Jacob Zuma will receive the tap on the shoulder from the ANC party, and if he refuses to stand down, he is likely to lose a parliamentary vote of confidence.

By Joe McDonough

Posted on February 13, 2018

South Africa’s ruling African National Congress (ANC) party has decided to remove Jacob Zuma as President, according to local reports.

“It took a brutal 13 hours, but the ANC’s national executive committee has decided to recall President Jacob Zuma,” the Times newspaper said citing unnamed sources.

The party’s powerful 107-member national executive committee met at a hotel outside of Pretoria, and finally agreed to oust him from his role as national president in the early hours of Tuesday.

While Zuma — who has been in power since 2009 — is under no constitutional obligation to obey the formal request to resign, a refusal would only lead to a parliamentary confidence vote on February 22, which would likely go against him.

The 75-year-old has resisted increasing pressure to quit since December, when Cyril Ramaphosa replaced him as leader of the ANC.

And while the ANC has not publicly confirmed the reports, Reuters was tipped off by a senior ANC source.

Corruption plagued presidency

Jacob Zuma’s reign as head of South Africa will be remembered for economic decline and alleged corruption.

In 2016, Zuma was found by SA’s highest court to have violated the constitution when he failed to repay government money that he used in an £11 million renovation to his private home — including the addition of a new swimming pool and ampitheatre.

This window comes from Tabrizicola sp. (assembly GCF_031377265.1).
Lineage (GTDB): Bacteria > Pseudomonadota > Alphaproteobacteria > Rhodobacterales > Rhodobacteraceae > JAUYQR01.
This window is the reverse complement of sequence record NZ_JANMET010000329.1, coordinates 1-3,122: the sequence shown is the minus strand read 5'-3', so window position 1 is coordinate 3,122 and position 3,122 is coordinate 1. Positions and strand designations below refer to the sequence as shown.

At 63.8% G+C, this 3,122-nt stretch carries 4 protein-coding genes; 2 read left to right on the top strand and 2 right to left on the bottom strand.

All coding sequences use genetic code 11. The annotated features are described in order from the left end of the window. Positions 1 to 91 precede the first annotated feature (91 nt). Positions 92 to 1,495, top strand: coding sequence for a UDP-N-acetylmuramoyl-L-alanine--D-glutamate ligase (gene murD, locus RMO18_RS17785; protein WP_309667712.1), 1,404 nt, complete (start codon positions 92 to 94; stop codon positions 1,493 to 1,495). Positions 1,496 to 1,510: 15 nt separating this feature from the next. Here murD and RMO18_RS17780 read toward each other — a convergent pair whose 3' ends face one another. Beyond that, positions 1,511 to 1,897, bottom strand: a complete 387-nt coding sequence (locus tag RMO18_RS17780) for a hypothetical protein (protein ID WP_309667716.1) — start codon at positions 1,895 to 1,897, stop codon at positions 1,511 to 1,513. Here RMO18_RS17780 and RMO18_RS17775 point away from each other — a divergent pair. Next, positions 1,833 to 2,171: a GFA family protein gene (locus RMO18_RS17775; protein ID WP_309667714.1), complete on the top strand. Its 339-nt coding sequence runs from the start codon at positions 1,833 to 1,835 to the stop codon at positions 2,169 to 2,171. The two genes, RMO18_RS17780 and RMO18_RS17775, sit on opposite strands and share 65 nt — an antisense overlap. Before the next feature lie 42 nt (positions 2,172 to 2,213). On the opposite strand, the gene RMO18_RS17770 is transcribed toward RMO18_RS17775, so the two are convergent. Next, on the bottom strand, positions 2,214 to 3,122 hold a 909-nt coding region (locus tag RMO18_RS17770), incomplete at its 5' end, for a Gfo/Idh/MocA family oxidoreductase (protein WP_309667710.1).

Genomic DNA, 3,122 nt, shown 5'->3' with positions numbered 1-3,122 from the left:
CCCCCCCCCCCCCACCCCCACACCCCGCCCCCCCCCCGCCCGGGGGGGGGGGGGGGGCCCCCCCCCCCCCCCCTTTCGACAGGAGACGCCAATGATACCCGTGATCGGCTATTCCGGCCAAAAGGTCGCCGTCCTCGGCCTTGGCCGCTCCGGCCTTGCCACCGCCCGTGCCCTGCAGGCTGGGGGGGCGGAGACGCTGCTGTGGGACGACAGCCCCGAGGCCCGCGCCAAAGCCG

His family’s ties to the wealthy India-born Gupta family also raised eyebrows, with deputy finance minister Mcebisi Jonas revealing a member of the family had offered to promote him to finance minister, and ANC MP Vytjie Mentor saying they offered her the key role of public enterprise minister at their mansion while Zuma was in attendance.

It was also reported that the Guptas demanded they be issued diplomatic passports as they frequently travelled abroad with Zuma on business trips “promoting South Africa”.

But Zuma’s alleged misconduct stretches all the way back to a 1999 arms deal, involving the government’s purchase of 30 billion rand (then $5 billion) worth of fighter jets, helicopters, submarines and warships.

He was sacked as deputy president in 2005 after his then financial adviser Schabir Shaik was found guilty of trying to solicit bribes from Thint, the local subsidiary of French arms firm Thales, on behalf of Zuma.

Zuma always denied the allegations, and in 2009 prosecutors dropped 700 charges of fraud, corruption and racketeering against him, just weeks before elections which saw him become president.

Just last year, the Supreme Court of Appeal ruled to reinstate the charges in relation to that arms deal.